I’m a writer by profession and enjoy keeping journals of my ‘adventures’ and experiences.
Writing about a craft is a departure from my usual topics but I thought my experiences in starting quilting virtually from scratch, might be helpful to others.
I’ve decided to record this quilting project in detail, to refer to should I ever make another, and in the hope that others making the same journey would have somewhere to begin, and a helpful route map to follow.
Keeping a record of progress, steps taken, equipment purchased, fabric used etc is not just interesting for others, it’s a great idea for anyone embarking on a project like this.
And I think you’ll find it interesting to make notes as you go.
When I made my first quilt pen an paper were the only options available to me. And though I did keep some notes along the way, I’m afraid I soon lost them.
One of the things I’ll be looking at on this blog is the different options for recording a practical project, that are now available to us in this digital age.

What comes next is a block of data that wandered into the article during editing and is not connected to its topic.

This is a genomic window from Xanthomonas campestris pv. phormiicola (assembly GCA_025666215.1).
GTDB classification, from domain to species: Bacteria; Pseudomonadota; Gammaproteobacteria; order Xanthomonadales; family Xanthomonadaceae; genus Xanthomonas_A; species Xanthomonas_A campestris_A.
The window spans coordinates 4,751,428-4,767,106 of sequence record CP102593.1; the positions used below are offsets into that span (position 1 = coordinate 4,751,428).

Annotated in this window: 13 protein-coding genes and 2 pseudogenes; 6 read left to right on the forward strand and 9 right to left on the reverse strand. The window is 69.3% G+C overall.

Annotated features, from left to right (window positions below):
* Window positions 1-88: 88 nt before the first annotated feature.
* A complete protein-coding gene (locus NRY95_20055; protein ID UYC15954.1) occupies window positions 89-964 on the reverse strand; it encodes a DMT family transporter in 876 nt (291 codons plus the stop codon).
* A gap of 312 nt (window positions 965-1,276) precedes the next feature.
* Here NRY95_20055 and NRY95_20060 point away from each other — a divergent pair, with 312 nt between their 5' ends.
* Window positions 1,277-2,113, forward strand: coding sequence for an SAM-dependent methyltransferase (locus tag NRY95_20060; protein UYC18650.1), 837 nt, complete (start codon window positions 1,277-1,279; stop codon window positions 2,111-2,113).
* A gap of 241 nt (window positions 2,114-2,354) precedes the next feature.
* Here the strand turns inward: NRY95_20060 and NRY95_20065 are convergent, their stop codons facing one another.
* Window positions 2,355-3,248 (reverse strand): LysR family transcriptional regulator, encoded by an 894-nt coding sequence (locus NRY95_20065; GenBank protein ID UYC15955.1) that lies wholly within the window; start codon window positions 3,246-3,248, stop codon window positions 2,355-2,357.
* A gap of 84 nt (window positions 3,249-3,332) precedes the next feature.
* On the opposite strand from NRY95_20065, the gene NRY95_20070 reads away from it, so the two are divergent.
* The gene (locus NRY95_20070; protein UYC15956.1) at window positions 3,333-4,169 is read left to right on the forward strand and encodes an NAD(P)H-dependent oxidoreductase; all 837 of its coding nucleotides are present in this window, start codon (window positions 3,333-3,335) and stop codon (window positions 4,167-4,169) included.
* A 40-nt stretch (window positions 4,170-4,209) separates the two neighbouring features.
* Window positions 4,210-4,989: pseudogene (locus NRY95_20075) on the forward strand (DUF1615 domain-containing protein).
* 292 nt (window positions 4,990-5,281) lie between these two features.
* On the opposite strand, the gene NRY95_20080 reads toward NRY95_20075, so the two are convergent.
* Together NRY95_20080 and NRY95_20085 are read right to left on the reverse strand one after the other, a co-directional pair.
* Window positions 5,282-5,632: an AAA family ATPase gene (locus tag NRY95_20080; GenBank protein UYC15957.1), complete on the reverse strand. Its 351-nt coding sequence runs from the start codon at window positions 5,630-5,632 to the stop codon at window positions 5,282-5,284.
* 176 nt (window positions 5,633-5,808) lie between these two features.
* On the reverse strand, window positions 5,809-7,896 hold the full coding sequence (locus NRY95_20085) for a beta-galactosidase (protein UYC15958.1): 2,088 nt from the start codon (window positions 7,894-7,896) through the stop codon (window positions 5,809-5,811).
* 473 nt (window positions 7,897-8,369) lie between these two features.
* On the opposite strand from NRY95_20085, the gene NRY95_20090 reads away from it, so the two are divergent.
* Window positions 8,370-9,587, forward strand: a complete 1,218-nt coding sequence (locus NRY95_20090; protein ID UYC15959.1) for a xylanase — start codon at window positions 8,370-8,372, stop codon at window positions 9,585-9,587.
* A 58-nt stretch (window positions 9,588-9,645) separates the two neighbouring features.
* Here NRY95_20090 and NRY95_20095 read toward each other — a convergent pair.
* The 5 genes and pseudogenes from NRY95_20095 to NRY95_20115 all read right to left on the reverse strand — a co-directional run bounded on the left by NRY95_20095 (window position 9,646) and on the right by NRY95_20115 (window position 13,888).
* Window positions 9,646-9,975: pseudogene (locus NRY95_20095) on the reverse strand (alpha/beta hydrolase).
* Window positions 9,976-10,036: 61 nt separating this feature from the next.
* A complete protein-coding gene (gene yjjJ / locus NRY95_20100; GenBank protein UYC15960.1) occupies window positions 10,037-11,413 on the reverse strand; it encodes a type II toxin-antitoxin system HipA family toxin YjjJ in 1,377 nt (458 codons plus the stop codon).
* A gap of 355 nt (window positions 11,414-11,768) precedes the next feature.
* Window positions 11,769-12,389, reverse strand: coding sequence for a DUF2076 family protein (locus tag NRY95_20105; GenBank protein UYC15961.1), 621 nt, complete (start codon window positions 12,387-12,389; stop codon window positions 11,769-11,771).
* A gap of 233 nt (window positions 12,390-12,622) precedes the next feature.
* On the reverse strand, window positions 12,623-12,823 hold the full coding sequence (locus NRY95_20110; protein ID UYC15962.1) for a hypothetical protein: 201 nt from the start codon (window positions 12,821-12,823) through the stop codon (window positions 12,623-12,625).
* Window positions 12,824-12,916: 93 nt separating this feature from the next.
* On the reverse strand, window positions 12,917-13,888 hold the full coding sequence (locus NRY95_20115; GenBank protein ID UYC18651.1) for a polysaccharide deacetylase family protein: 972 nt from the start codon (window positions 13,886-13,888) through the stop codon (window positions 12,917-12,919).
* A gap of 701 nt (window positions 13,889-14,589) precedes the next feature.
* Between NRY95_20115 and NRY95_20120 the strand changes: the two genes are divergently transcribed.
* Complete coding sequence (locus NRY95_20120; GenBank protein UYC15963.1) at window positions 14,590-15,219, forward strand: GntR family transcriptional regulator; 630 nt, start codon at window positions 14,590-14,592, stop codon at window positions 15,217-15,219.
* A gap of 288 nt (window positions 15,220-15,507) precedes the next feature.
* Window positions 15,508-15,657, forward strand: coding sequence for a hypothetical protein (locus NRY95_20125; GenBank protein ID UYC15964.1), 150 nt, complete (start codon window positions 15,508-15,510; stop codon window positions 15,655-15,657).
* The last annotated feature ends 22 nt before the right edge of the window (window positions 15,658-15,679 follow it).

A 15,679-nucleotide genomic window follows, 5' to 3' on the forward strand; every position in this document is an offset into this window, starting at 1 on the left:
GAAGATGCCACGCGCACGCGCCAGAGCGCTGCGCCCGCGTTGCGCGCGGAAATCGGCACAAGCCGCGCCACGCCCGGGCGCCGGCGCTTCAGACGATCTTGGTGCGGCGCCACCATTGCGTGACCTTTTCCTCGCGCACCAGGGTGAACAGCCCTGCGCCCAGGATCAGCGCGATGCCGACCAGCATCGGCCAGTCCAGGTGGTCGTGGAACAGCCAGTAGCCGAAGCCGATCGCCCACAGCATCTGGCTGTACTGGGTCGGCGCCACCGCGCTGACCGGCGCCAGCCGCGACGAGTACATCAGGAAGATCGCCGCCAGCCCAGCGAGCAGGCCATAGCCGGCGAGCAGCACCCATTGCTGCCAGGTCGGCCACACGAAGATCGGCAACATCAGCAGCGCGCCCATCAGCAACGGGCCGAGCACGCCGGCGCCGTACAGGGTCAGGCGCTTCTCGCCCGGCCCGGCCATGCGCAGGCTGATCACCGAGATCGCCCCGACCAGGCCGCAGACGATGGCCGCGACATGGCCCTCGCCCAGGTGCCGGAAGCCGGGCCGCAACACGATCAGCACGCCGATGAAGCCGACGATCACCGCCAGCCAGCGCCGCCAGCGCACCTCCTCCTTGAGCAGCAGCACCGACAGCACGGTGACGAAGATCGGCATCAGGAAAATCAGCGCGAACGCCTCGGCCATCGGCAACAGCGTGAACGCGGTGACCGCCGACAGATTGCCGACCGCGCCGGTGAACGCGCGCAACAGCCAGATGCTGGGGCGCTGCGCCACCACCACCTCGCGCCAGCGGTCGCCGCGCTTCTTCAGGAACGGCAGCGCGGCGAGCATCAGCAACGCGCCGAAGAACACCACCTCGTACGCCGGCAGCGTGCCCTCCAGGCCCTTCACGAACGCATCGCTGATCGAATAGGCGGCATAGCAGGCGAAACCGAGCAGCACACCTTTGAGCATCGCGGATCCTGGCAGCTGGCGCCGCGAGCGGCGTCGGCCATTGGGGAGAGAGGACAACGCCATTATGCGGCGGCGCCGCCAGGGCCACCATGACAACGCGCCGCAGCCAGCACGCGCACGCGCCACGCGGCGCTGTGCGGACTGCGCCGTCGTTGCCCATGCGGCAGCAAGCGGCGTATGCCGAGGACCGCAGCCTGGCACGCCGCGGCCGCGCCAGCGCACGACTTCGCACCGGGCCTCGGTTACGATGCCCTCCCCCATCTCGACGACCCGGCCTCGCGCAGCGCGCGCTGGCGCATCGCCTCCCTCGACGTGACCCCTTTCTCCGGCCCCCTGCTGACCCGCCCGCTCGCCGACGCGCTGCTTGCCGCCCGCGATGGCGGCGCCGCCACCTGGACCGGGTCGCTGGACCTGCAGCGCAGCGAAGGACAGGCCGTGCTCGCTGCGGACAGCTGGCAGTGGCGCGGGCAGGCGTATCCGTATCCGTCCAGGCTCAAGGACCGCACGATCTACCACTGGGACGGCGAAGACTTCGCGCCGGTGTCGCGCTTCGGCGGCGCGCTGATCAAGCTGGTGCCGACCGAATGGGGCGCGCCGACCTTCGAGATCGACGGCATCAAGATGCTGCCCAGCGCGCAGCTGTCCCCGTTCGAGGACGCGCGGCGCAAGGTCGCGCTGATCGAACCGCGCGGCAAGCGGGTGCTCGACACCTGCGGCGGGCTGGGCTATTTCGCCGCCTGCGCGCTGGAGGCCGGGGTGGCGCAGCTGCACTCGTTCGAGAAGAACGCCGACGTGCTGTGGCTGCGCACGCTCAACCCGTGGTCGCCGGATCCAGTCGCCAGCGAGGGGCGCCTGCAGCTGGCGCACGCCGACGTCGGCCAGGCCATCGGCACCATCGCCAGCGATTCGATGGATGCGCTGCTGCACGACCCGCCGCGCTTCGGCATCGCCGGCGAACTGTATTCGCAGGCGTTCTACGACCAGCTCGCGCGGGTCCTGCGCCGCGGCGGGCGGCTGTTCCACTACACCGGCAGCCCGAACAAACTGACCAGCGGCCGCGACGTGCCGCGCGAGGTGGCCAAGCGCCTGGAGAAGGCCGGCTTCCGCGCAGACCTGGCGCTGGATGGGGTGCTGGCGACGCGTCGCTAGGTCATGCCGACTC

There are a number of journalling apps which are now very popular and you might like to try one of these. I’d love to hear how you get on.
Look for one where uploading photos is simplicity itself and where there is a reliable back up system.
It would be devastating to lose months of work because your app developer went bust or did not maintain their server properly and lost all your data
Blogging your way through a quilt
My favorite option is of course blogging.
If you are new to quilting, you might like to keep a blog as a record of your own journey to refer to and look back on – you could keep it personal and private, or make it public for others to enjoy
And although starting a blog isn’t quite as straightforward as keeping a diary, it is still relatively easy to do
Making mistakes in public
If you start a blog about quilting or are already blogging, do drop your link into the comments box below.
Of course, blogging in public makes us vulnerable. I may mess up terribly with my project, but if I do, hopefully others can learn from that too.
But there are benefits too, including useful feedback from others, and the potential for building a small community around a shared interest.
Feedback and support are so valuable when you are working at home on your own.
So, if you are an old hand at quilting, feel free to let me know where I am going wrong!
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